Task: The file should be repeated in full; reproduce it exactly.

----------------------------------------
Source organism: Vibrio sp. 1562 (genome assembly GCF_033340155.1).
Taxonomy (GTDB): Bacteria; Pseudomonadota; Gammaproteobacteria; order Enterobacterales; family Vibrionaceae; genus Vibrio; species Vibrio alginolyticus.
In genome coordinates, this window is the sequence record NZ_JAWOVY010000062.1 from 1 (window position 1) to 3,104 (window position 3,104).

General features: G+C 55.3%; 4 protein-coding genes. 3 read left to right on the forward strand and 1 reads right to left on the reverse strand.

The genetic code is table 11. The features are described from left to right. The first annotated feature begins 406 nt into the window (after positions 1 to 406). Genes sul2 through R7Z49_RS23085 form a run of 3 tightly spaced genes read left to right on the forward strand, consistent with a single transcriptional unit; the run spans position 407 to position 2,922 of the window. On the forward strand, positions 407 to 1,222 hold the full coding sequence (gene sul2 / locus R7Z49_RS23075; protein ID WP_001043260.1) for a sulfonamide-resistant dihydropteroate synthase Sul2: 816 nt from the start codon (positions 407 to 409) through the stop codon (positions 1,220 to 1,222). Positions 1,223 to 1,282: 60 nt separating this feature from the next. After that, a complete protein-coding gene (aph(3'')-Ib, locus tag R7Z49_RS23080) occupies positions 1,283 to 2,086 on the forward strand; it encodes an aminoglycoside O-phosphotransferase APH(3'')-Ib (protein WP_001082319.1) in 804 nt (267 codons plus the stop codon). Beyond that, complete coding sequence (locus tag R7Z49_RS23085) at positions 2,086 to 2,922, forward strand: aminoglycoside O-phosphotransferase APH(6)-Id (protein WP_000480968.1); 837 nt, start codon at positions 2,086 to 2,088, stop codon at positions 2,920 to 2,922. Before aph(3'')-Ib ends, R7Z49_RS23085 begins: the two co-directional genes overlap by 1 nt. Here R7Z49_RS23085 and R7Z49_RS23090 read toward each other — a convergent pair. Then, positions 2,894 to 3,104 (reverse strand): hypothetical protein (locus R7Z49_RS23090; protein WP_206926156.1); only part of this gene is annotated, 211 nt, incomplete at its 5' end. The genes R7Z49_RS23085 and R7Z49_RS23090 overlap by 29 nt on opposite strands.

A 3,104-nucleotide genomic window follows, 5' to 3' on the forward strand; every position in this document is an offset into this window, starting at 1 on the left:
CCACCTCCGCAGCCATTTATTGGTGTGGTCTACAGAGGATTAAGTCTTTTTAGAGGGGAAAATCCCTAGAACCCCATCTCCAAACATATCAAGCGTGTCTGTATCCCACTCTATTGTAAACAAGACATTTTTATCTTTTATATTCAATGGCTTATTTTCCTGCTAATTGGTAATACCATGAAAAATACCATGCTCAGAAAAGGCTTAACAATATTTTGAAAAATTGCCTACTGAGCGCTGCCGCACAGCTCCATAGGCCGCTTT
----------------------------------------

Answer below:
Source organism: Vibrio sp. 1562 (genome assembly GCF_033340155.1).
Taxonomy (GTDB): Bacteria; Pseudomonadota; Gammaproteobacteria; order Enterobacterales; family Vibrionaceae; genus Vibrio; species Vibrio alginolyticus.
In genome coordinates, this window is the sequence record NZ_JAWOVY010000062.1 from 1 (window position 1) to 3,104 (window position 3,104).

General features: G+C 55.3%; 4 protein-coding genes. 3 read left to right on the forward strand and 1 reads right to left on the reverse strand.

The genetic code is table 11. The features are described from left to right. The first annotated feature begins 406 nt into the window (after positions 1 to 406). Genes sul2 through R7Z49_RS23085 form a run of 3 tightly spaced genes read left to right on the forward strand, consistent with a single transcriptional unit; the run spans position 407 to position 2,922 of the window. On the forward strand, positions 407 to 1,222 hold the full coding sequence (gene sul2 / locus R7Z49_RS23075; protein ID WP_001043260.1) for a sulfonamide-resistant dihydropteroate synthase Sul2: 816 nt from the start codon (positions 407 to 409) through the stop codon (positions 1,220 to 1,222). Positions 1,223 to 1,282: 60 nt separating this feature from the next. After that, a complete protein-coding gene (aph(3'')-Ib, locus tag R7Z49_RS23080) occupies positions 1,283 to 2,086 on the forward strand; it encodes an aminoglycoside O-phosphotransferase APH(3'')-Ib (protein WP_001082319.1) in 804 nt (267 codons plus the stop codon). Beyond that, complete coding sequence (locus tag R7Z49_RS23085) at positions 2,086 to 2,922, forward strand: aminoglycoside O-phosphotransferase APH(6)-Id (protein WP_000480968.1); 837 nt, start codon at positions 2,086 to 2,088, stop codon at positions 2,920 to 2,922. Before aph(3'')-Ib ends, R7Z49_RS23085 begins: the two co-directional genes overlap by 1 nt. Here R7Z49_RS23085 and R7Z49_RS23090 read toward each other — a convergent pair. Then, positions 2,894 to 3,104 (reverse strand): hypothetical protein (locus R7Z49_RS23090; protein WP_206926156.1); only part of this gene is annotated, 211 nt, incomplete at its 5' end. The genes R7Z49_RS23085 and R7Z49_RS23090 overlap by 29 nt on opposite strands.

A 3,104-nucleotide genomic window follows, 5' to 3' on the forward strand; every position in this document is an offset into this window, starting at 1 on the left:
CCACCTCCGCAGCCATTTATTGGTGTGGTCTACAGAGGATTAAGTCTTTTTAGAGGGGAAAATCCCTAGAACCCCATCTCCAAACATATCAAGCGTGTCTGTATCCCACTCTATTGTAAACAAGACATTTTTATCTTTTATATTCAATGGCTTATTTTCCTGCTAATTGGTAATACCATGAAAAATACCATGCTCAGAAAAGGCTTAACAATATTTTGAAAAATTGCCTACTGAGCGCTGCCGCACAGCTCCATAGGCCGCTTT